Have a little noise. While silence is best for detail-oriented tasks, ambient noise, such as music or the bustling of a coffee shop, has been shown to enhance creative thought. Don’t play loud heavy metal music or work next to a construction site, but set up an environment where some quiet activity around you will spark your mental muscles.


“Take your vitamins!” Your parents probably told you this, and although mother knows best, doctors also know a few things about what your body needs. Their research indicates that too much of a good thing can have negative effects on your health. Check with your physician if you take any of these common vitamin supplements:

Vitamin A. In the proper amounts, vitamin A is essential to reproductive health, good bones, immune functions, and can be beneficial to people suffering from such conditions as celiac disease, pancreatic disorders, and Crohn’s disease. Vitamin A deficiencies, usually caused by malnutrition, can lead to problems in vision, skin disorders, and infections such as the measles, and other health issues. But such deficiencies are rare in the U.S. and other developed countries, so there’s probably no need to overdo it.

Vitamin C. In its natural form, vitamin C has been known to boost immune functions, but despite its popularity, no evidence firmly links it to prevention of such ailments like the common cold. It is important to the growth and repair of bodily tissues, and it contains antioxidants that might help fight cancer. Because it’s water-soluble, your body will eliminate any excess vitamin C it doesn’t need, but too much of it can cause stomach cramps, nausea, and heartburn. Excessive doses could produce kidney stones.

Vitamin E. This essential nutrient is frequently recommended because of its antioxidant qualities, but except in rare cases of vitamin E deficiency, evidence is slim of any clear medical benefits of a supplementary dose. In one study of the effect of this vitamin in fighting prostate cancer, results showed a 17% increase in the rate of cancer among subjects taking higher doses. Your best bet is to focus on naturally occurring sources of vitamin E in cereals, fruits, and green leafy vegetables - such as spinach - meat, and nuts.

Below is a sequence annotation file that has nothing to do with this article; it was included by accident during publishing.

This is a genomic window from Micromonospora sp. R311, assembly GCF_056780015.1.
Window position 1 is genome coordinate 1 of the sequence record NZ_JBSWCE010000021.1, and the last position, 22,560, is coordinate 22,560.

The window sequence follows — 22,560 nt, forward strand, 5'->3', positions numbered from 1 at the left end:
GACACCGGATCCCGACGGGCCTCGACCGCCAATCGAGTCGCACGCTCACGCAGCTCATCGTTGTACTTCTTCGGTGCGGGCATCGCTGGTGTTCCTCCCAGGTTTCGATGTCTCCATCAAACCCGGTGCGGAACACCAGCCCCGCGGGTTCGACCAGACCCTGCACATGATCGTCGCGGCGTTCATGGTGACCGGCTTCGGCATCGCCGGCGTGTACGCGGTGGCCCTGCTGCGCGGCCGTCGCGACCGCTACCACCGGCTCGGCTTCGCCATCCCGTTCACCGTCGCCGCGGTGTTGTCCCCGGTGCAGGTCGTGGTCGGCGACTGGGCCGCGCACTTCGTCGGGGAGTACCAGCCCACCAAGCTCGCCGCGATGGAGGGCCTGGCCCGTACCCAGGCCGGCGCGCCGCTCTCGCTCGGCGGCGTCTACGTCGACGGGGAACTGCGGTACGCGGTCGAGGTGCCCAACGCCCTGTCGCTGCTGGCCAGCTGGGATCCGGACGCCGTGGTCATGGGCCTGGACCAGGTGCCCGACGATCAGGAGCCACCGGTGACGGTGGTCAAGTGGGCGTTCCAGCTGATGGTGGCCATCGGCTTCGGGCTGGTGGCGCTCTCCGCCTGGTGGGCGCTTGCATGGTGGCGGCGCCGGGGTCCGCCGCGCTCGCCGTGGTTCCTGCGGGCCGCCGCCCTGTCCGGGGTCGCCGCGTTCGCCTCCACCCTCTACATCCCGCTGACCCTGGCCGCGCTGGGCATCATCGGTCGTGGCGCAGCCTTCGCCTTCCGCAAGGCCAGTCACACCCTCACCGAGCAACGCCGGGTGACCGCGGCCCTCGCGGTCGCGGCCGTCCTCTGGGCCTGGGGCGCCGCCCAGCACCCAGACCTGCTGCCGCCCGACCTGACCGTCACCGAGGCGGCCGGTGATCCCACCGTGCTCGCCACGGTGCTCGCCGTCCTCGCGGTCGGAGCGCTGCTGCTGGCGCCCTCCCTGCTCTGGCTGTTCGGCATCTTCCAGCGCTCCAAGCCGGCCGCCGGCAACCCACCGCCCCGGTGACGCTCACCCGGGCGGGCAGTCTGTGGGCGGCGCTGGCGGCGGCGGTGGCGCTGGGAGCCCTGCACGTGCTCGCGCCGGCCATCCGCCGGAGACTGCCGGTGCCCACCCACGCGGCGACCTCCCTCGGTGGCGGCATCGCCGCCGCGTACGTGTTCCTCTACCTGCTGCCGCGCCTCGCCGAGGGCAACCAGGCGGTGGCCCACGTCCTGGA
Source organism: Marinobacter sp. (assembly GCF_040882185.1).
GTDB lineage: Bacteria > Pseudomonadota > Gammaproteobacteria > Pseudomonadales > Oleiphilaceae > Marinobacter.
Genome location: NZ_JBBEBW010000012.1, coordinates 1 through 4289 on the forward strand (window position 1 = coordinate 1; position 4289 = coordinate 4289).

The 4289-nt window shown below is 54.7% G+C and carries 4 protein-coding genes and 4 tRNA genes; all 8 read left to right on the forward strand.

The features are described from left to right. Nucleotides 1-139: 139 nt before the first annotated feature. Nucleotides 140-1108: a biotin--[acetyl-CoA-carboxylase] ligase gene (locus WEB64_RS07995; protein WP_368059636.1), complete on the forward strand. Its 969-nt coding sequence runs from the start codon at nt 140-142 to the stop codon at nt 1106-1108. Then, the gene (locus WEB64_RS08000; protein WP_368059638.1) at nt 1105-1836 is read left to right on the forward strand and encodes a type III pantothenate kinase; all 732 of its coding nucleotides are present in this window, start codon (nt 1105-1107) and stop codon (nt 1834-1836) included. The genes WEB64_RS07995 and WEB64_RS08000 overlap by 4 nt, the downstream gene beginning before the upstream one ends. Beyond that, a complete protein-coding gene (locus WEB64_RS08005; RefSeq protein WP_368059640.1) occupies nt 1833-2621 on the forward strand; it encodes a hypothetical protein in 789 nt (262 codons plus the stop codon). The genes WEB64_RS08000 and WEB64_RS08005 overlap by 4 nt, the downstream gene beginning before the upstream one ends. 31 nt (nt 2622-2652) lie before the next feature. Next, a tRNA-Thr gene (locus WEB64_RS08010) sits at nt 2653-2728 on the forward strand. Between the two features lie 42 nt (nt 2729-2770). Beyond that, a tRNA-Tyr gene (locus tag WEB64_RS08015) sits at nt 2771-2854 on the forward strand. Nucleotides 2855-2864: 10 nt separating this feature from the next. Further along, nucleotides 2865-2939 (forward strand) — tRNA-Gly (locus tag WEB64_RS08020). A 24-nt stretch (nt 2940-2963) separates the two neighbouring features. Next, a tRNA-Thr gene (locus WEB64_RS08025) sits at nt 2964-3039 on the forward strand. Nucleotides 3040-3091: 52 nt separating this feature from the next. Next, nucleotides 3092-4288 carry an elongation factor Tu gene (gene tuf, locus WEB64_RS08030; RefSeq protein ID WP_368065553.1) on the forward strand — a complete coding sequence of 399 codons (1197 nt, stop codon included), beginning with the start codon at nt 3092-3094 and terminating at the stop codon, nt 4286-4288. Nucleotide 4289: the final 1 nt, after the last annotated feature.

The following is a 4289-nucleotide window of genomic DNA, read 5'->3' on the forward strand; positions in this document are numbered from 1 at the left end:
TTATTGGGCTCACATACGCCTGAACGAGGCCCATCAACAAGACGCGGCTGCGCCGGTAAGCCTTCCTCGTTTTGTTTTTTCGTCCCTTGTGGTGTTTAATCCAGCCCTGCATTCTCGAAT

Three men set out on a journey. Each one carried two sacks - one around their necks and one on their back. The first man was asked what was in his sacks. “In this one on my back,” he said, “I carry all the kind deeds of my friends. By doing so, they are out of sight and out of mind, and I don’t have to do anything about them. They’re soon forgotten. This sack in front carries all the unkind things people do to me. I pause in my journey every day and take these out to study. It slows me down, but nobody gets away with anything.”

The second man said he keeps his own good deeds in his front sack. "I constantly keep them before me,” he said. “It gives me pleasure to see them.”

“The sack on your back seems heavy,” someone remarked to the second traveler. “What is in it?”

“That’s where I carry my mistakes,” said the second man. “I always keep them on my back.”

The third man was asked what he keeps in his sacks. “I carry my friends' kind deeds in this front sack,” he said. “It looks full. It must be heavy,” said an observer.

“No,” said the third man, “it is big but not heavy. Far from being a burden, it is like the sails of a ship. It helps me move ahead.”

The observer added, “I notice that the sack behind you has a hole in the bottom. It seems empty and of very little use.”

The third man replied, “That’s where I put all the evil I hear from others. It just falls out and is lost, so I have no weight to impede me."